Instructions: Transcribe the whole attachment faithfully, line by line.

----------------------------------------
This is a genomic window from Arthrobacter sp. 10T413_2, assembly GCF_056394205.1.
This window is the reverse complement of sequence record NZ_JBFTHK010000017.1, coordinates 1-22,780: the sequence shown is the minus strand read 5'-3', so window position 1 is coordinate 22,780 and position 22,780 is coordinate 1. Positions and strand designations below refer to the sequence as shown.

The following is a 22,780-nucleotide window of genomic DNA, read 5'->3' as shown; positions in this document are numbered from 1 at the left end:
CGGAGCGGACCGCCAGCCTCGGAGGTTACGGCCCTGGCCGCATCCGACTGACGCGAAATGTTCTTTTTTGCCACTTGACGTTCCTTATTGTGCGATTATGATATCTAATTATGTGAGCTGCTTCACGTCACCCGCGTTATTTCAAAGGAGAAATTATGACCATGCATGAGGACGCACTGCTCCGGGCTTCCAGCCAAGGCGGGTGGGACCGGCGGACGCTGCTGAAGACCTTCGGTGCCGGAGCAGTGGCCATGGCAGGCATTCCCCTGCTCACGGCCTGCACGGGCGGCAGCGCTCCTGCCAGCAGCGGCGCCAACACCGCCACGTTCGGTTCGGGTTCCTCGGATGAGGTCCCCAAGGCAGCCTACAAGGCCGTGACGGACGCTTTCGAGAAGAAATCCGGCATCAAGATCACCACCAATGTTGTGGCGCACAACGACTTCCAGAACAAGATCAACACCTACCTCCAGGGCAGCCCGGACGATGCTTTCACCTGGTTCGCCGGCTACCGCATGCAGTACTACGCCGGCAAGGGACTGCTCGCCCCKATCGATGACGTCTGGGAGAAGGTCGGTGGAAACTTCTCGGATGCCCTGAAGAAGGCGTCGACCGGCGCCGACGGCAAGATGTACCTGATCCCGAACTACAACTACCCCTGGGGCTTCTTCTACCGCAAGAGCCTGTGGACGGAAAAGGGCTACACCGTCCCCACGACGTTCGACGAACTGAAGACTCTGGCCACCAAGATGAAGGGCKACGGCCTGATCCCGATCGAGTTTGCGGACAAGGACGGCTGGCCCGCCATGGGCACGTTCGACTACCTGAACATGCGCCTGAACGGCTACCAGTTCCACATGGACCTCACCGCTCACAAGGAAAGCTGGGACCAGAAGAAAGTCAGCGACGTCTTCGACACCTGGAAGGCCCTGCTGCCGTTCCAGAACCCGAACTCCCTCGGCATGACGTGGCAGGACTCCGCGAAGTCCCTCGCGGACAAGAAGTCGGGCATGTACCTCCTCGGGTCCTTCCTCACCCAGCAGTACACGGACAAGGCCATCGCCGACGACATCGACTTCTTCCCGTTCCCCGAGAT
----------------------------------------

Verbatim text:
This is a genomic window from Arthrobacter sp. 10T413_2, assembly GCF_056394205.1.
This window is the reverse complement of sequence record NZ_JBFTHK010000017.1, coordinates 1-22,780: the sequence shown is the minus strand read 5'-3', so window position 1 is coordinate 22,780 and position 22,780 is coordinate 1. Positions and strand designations below refer to the sequence as shown.

The following is a 22,780-nucleotide window of genomic DNA, read 5'->3' as shown; positions in this document are numbered from 1 at the left end:
CGGAGCGGACCGCCAGCCTCGGAGGTTACGGCCCTGGCCGCATCCGACTGACGCGAAATGTTCTTTTTTGCCACTTGACGTTCCTTATTGTGCGATTATGATATCTAATTATGTGAGCTGCTTCACGTCACCCGCGTTATTTCAAAGGAGAAATTATGACCATGCATGAGGACGCACTGCTCCGGGCTTCCAGCCAAGGCGGGTGGGACCGGCGGACGCTGCTGAAGACCTTCGGTGCCGGAGCAGTGGCCATGGCAGGCATTCCCCTGCTCACGGCCTGCACGGGCGGCAGCGCTCCTGCCAGCAGCGGCGCCAACACCGCCACGTTCGGTTCGGGTTCCTCGGATGAGGTCCCCAAGGCAGCCTACAAGGCCGTGACGGACGCTTTCGAGAAGAAATCCGGCATCAAGATCACCACCAATGTTGTGGCGCACAACGACTTCCAGAACAAGATCAACACCTACCTCCAGGGCAGCCCGGACGATGCTTTCACCTGGTTCGCCGGCTACCGCATGCAGTACTACGCCGGCAAGGGACTGCTCGCCCCKATCGATGACGTCTGGGAGAAGGTCGGTGGAAACTTCTCGGATGCCCTGAAGAAGGCGTCGACCGGCGCCGACGGCAAGATGTACCTGATCCCGAACTACAACTACCCCTGGGGCTTCTTCTACCGCAAGAGCCTGTGGACGGAAAAGGGCTACACCGTCCCCACGACGTTCGACGAACTGAAGACTCTGGCCACCAAGATGAAGGGCKACGGCCTGATCCCGATCGAGTTTGCGGACAAGGACGGCTGGCCCGCCATGGGCACGTTCGACTACCTGAACATGCGCCTGAACGGCTACCAGTTCCACATGGACCTCACCGCTCACAAGGAAAGCTGGGACCAGAAGAAAGTCAGCGACGTCTTCGACACCTGGAAGGCCCTGCTGCCGTTCCAGAACCCGAACTCCCTCGGCATGACGTGGCAGGACTCCGCGAAGTCCCTCGCGGACAAGAAGTCGGGCATGTACCTCCTCGGGTCCTTCCTCACCCAGCAGTACACGGACAAGGCCATCGCCGACGACATCGACTTCTTCCCGTTCCCCGAGAT